Our previous work indicates that regression of glomerulosclerosis can be achieved by high dose angiotensin inhibition. We have established that the type 1 receptor antagonist (AT1 RA) not only decreases extracellular matrix (ECM) synthesis, but is also linked to enhanced ECM degradation by decreasing expression of plasminogen activator inhibitor-1 (PAI-1), which promotes fibrin/matrix degradation and modulates cell migration and growth. Decreased PAI-1 induced by AT1RA is tightly linked to regression of sclerosis. Based on these findings, we now hypothesize that regression of existing sclerosis is mediated via coordination of 2 pivotal processes: resorption of existing areas of scar and new capillary growth. We further hypothesize that AT1 RA promotes regression by decreasing ECM accumulation, as well as by promoting glomerular capillary growth driven by key angiogenic factors, vascular endothelial-derived growth factor (VEGF)-A and the angiopoietins 1 and 2. VEGF-A and angiopoietin-1 (Ang1) are normally derived from the podocyte. We will examine mechanisms of capillary growth by genetic manipulations with systemic and/or podocyte-specific overexpression of VEGF-A and Ang1 and also Ang2, and inhibition of the renin aldosterone angiotensin system (RAAS). Inducible podocyte-specific transgenic mice will allow determination of the impact of these capillary growth mechanisms in regression. We have established primary podocyte cultures from wildtype and genetically manipulated mice, and obtained a glomerular endothelial cell (GEN) line, which will allow us to explore effects of podocyte injury and AT1RA on capillary growth and ECM regulation. We will use these novel in vivo models together with in vitro experiments to examine the interactions of the RAAS, PAI-1, ECM modulation and capillary growth to determine mechanisms of regression of glomerulosclerosis. 2) Relevance: Inexorable scarring of the kidney's vascular filtering units, the glomeruli, is a major cause of kidney failure, necessitating dialysis or transplant. Reversal of this process can be accomplished by inhibiting angiotensin, a key hormone that promotes hypertension and scarring. We will investigate how we can achieve breakdown of scar tissue and growth of new cells in concert to reverse scarring, and have more open, less scarred glomeruli that can filter better.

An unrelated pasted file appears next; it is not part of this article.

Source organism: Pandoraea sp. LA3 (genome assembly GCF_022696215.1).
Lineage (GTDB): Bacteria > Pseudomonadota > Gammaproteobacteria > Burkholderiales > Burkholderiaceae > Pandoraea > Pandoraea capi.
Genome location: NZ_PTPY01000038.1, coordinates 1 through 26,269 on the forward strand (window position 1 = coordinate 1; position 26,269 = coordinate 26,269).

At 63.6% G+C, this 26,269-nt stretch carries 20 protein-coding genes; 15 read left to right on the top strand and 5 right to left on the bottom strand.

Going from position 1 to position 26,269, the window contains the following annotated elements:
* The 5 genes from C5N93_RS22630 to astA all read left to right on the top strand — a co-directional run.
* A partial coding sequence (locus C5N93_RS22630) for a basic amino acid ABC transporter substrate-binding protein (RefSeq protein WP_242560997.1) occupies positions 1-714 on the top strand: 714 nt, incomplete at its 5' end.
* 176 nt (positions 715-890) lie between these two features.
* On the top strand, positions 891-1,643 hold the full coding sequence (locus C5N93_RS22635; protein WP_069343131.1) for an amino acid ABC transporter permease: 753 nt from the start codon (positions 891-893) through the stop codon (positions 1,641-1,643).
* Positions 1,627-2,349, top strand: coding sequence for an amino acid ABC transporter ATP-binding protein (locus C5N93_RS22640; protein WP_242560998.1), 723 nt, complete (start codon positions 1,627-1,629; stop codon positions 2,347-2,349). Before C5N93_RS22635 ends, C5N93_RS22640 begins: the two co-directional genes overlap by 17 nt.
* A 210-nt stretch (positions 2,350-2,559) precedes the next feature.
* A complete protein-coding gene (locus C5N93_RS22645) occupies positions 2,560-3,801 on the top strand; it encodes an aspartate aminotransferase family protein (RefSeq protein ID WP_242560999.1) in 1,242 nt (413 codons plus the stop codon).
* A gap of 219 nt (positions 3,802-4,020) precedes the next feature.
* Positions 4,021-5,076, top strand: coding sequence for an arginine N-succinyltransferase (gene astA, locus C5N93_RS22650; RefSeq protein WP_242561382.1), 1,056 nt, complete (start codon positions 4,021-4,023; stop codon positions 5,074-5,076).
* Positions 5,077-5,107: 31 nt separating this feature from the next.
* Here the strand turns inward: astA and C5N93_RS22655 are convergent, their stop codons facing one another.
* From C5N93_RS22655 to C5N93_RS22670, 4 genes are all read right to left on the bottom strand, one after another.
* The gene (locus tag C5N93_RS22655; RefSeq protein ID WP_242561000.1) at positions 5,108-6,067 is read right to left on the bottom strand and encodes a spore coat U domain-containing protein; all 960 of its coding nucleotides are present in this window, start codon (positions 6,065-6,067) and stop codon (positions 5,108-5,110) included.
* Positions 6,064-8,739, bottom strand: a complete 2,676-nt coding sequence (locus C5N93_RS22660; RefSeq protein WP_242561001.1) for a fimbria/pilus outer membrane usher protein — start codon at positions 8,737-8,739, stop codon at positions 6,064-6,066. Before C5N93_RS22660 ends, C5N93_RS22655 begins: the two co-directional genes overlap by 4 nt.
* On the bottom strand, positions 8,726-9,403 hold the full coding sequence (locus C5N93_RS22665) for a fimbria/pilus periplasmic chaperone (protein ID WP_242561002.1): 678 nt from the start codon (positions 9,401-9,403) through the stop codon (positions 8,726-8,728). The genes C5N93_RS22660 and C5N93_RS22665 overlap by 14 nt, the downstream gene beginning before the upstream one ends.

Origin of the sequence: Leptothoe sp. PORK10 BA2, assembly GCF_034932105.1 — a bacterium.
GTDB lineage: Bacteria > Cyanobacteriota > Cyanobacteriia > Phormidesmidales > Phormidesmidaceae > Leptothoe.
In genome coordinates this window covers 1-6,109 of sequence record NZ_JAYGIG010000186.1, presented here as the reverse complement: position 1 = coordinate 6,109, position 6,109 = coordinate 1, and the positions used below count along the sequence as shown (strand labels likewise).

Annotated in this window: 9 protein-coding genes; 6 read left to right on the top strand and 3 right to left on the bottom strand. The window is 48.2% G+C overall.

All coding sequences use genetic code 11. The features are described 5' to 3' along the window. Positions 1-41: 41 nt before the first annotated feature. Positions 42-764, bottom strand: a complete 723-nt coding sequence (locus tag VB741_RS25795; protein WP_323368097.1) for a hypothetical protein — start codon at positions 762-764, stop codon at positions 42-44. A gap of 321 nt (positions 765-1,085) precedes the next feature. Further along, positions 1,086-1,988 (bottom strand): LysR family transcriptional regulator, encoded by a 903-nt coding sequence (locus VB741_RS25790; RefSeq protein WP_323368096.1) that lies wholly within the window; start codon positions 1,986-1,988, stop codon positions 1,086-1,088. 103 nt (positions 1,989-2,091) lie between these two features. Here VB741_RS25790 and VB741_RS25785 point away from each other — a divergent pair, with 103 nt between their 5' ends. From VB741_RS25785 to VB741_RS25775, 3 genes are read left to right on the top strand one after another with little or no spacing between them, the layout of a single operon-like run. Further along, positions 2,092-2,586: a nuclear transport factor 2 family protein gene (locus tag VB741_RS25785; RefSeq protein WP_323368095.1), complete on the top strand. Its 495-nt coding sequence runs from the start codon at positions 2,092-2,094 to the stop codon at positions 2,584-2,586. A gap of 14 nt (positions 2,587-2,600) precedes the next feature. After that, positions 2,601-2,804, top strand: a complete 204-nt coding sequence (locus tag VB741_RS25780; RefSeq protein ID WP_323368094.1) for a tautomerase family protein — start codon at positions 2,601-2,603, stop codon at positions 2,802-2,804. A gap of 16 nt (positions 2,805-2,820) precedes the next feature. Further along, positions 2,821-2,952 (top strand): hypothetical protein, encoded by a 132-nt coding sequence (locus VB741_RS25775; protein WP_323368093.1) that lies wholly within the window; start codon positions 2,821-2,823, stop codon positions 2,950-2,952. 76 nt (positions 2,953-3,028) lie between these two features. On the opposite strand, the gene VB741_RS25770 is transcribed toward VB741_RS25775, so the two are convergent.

National Institute of Health (NIH)
National Institute of Diabetes and Digestive and Kidney Diseases (NIDDK)
Research Project (R01)
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Pathobiology of Kidney Disease Study Section (PBKD)
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Flessner, Michael Francis
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Vanderbilt University Medical Center
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